JERUSALEM (Ma'an) -- Britain's Foreign Office on Tuesday expressed concern over the sentencing of a Palestinian popular campaign leader by an Israeli military court to 12 months in prison, a statement read.
On Monday, Abdallah Abu Rahmah was convicted of incitement, organizing and attending demonstrations against Israel's construction of the separation wall.
Britain said its embassy in Tel Aviv has raised the issue with the Israeli government and said the Foreign Office was concerned that Abu Rahmah's continued detention "is intended to prevent him and other Palestinians from exercising their legitimate right to non violent protest against the annexation of Palestinian land to Israel."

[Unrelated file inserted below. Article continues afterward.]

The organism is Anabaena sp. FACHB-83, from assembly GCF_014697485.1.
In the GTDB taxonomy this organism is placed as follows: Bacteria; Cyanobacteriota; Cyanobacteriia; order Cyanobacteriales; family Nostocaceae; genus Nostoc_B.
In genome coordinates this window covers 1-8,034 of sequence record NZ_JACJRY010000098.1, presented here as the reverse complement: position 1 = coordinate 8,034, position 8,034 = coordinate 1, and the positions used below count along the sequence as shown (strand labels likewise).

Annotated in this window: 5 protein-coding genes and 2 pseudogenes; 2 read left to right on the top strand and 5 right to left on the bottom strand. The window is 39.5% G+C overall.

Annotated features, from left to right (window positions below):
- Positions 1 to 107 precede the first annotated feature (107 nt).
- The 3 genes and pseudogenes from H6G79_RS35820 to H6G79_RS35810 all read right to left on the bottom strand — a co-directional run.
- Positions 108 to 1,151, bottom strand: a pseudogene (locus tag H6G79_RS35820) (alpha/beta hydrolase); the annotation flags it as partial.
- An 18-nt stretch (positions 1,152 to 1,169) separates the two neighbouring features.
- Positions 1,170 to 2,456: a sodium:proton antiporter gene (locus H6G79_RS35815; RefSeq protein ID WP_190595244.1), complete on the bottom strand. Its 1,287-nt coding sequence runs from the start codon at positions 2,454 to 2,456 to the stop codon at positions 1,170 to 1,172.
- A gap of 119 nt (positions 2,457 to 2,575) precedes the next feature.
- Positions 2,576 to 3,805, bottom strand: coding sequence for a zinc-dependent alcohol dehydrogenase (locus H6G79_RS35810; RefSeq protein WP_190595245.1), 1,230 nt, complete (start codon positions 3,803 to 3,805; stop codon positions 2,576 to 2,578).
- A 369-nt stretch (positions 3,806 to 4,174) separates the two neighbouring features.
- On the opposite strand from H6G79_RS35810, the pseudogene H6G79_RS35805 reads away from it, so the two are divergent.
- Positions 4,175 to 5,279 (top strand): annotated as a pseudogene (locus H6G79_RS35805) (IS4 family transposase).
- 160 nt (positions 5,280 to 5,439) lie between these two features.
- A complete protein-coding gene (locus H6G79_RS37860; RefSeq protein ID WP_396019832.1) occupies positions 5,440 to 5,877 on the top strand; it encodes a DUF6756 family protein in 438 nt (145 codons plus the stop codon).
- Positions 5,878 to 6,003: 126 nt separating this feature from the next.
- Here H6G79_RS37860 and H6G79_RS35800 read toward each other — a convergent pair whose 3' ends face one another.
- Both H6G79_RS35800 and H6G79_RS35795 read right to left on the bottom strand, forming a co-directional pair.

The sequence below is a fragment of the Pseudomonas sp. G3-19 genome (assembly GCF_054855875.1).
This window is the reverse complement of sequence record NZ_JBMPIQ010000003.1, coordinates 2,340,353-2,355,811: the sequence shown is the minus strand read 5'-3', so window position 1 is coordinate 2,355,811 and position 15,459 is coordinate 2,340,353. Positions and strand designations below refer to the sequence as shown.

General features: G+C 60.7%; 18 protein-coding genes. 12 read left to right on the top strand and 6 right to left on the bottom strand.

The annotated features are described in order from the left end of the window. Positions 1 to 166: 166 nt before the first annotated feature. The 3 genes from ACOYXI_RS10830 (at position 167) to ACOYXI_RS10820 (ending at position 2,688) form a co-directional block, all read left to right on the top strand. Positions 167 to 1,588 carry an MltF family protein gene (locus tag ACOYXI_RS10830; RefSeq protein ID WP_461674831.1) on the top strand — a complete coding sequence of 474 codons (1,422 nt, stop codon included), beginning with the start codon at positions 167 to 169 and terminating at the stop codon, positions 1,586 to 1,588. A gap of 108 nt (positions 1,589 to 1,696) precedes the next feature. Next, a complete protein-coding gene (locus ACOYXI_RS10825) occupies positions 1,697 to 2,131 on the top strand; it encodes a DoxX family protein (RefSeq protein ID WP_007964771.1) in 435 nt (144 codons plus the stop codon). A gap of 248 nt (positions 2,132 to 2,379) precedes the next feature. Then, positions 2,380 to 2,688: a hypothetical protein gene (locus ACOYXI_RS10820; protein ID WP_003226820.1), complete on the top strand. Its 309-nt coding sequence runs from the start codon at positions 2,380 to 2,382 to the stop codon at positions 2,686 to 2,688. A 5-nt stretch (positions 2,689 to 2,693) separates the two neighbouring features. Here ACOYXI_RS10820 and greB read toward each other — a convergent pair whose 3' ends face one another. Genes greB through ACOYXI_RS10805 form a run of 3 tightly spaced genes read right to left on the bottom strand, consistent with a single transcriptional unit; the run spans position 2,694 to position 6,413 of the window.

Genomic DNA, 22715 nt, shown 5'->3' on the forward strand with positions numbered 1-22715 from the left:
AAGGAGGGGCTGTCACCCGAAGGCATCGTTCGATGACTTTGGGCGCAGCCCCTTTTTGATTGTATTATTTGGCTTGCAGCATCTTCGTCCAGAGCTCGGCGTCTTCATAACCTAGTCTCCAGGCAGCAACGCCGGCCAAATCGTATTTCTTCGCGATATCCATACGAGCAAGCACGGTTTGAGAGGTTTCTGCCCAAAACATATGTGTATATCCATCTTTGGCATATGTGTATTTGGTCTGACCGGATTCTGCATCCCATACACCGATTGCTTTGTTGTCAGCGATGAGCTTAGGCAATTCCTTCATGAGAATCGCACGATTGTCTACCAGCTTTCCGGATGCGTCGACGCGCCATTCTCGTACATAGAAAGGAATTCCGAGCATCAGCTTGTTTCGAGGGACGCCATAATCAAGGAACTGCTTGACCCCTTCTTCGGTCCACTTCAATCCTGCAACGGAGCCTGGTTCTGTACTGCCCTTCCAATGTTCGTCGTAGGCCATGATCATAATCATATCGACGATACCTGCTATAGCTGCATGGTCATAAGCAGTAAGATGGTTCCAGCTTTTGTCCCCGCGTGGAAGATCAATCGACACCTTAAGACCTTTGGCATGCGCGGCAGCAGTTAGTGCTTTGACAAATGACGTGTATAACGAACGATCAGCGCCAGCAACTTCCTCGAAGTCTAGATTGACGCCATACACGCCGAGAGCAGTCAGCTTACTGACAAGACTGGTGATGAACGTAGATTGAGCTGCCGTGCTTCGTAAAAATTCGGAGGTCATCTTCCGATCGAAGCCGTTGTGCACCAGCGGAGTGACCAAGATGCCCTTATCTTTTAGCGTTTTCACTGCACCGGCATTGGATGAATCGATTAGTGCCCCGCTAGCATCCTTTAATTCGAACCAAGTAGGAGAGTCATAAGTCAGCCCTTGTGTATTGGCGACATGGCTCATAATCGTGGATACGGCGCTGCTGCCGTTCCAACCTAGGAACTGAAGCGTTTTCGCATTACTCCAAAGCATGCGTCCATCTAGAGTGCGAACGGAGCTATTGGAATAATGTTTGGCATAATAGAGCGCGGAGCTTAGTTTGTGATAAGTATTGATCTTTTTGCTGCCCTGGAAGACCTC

The UK was among several European countries who sent representatives to attend Abu Rahmah's trial, who has been in Israeli detention since December 2009.
At his hearing in August, the military prosecutor requested an exceptionally harsh sentencing in order to deter Abu Rahmah and to intimidate others, a statement from the Popular Struggle Coordination Committee said.
PSCC spokesman Jonathan Pollak said the committee would appeal the sentence.
Abu Rahmah is a coordinator of the Bil'in Popular Committee Against the Wall and Settlements. Weekly protests are held in Bil'in against confiscation of village land to build illegal Israeli settlements.
Israeli military law in the West Bank uses a much stricter definition of illegal assembly than Israeli civilian law, in practice forbidding more than 10 people from assembling without receiving a permit from the military.